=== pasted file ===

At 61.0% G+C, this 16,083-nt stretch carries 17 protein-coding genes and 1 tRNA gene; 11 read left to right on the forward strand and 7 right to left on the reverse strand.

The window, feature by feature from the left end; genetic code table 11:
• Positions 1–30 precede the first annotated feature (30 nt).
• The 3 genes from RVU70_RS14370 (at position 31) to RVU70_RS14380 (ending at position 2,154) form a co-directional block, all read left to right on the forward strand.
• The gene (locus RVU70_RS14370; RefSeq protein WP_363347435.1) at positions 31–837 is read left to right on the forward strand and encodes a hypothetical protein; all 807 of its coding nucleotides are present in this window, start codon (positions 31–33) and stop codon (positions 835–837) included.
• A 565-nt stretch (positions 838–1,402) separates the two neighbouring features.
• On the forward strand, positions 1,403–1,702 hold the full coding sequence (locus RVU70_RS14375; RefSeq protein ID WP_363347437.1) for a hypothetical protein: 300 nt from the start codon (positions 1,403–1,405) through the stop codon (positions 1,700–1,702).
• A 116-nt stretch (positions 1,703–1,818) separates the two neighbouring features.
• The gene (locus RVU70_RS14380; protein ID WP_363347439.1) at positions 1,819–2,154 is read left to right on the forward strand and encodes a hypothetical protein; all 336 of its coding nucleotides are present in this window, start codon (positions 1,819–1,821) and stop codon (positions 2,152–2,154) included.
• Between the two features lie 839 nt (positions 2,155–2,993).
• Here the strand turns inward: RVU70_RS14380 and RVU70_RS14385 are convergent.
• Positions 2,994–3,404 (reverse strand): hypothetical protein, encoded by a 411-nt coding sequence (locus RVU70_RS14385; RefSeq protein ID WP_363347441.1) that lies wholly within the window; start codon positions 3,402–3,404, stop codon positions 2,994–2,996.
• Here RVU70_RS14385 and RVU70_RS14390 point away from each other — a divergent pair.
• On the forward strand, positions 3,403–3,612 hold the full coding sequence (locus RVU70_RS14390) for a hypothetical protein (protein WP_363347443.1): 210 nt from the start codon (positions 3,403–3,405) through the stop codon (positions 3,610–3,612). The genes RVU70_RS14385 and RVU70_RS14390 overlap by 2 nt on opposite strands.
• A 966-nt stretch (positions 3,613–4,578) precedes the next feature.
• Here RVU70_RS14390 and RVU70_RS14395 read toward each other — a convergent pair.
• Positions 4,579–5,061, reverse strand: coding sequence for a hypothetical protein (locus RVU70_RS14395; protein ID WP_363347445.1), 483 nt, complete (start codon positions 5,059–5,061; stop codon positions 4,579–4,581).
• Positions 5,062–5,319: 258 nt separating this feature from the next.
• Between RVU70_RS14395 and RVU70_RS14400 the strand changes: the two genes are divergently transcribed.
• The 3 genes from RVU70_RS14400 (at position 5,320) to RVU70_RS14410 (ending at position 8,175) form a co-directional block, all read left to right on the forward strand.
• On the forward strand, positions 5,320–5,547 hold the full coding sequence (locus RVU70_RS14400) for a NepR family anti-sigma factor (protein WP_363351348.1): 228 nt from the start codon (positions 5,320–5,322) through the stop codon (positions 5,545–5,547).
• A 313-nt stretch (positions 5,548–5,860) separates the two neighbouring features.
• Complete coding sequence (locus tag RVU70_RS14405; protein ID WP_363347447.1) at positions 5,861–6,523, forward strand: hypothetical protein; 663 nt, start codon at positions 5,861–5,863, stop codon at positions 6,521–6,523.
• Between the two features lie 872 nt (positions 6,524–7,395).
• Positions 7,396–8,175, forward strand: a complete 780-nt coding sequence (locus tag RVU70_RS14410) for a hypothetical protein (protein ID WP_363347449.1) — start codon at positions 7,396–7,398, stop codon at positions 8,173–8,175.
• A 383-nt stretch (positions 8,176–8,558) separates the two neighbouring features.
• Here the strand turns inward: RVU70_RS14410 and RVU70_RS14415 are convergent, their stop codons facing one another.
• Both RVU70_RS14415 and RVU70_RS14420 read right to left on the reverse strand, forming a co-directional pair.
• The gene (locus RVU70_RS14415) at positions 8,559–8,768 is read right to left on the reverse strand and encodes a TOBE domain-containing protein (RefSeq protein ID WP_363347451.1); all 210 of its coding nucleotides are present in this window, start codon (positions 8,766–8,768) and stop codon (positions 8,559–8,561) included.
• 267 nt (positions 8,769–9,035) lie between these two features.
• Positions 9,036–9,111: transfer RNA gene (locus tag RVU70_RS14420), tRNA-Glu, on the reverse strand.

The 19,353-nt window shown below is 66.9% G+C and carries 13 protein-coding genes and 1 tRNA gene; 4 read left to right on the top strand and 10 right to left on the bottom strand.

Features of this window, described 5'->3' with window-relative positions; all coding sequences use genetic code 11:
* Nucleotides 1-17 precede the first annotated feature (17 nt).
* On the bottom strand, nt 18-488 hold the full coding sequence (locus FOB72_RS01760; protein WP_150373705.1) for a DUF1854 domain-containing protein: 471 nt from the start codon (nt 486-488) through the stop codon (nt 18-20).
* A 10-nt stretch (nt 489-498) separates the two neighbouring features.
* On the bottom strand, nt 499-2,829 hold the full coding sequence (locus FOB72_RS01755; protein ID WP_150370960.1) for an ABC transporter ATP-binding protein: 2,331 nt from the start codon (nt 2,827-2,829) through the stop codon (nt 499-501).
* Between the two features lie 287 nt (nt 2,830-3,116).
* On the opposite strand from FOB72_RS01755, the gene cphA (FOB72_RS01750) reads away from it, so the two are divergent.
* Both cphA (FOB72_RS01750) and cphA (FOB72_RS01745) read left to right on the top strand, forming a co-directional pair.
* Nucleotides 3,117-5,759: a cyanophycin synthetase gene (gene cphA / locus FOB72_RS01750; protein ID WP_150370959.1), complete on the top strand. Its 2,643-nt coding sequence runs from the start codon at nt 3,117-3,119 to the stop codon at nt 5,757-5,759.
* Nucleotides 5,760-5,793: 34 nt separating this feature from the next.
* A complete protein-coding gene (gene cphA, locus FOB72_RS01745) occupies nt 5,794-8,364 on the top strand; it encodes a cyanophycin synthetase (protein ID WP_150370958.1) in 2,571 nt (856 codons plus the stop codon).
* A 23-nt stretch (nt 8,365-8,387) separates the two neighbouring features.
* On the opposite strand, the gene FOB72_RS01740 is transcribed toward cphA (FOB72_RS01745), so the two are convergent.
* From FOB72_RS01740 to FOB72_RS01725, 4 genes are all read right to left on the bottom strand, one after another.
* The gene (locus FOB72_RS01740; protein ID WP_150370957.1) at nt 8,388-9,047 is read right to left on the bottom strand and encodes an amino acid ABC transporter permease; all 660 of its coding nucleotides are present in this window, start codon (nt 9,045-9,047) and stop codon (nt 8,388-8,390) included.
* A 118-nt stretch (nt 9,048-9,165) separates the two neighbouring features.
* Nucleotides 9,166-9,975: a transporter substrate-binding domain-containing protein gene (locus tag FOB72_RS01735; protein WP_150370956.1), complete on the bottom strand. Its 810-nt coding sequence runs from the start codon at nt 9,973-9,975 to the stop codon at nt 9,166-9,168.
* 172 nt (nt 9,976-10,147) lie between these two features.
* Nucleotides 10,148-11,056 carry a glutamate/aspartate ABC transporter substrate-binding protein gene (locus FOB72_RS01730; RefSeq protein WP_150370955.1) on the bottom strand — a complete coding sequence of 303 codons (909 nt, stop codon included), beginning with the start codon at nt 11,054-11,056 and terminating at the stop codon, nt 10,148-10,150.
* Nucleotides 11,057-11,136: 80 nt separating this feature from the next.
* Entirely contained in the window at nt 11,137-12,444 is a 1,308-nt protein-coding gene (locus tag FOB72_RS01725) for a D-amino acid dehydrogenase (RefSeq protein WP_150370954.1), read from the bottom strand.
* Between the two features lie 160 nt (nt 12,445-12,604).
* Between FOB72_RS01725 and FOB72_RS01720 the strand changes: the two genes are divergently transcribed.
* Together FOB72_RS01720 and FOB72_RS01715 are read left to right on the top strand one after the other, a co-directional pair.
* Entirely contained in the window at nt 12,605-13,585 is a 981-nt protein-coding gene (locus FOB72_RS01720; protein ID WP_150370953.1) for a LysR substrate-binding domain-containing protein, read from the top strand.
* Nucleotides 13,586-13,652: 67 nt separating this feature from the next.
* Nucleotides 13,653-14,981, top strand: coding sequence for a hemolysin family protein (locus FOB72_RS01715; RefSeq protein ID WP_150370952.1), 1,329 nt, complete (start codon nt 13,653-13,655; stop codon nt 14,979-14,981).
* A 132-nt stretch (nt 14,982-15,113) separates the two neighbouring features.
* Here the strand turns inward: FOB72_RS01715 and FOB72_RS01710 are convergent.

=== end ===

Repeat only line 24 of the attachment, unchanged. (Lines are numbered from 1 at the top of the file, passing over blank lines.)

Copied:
• Between the two features lie 872 nt (positions 6,524–7,395).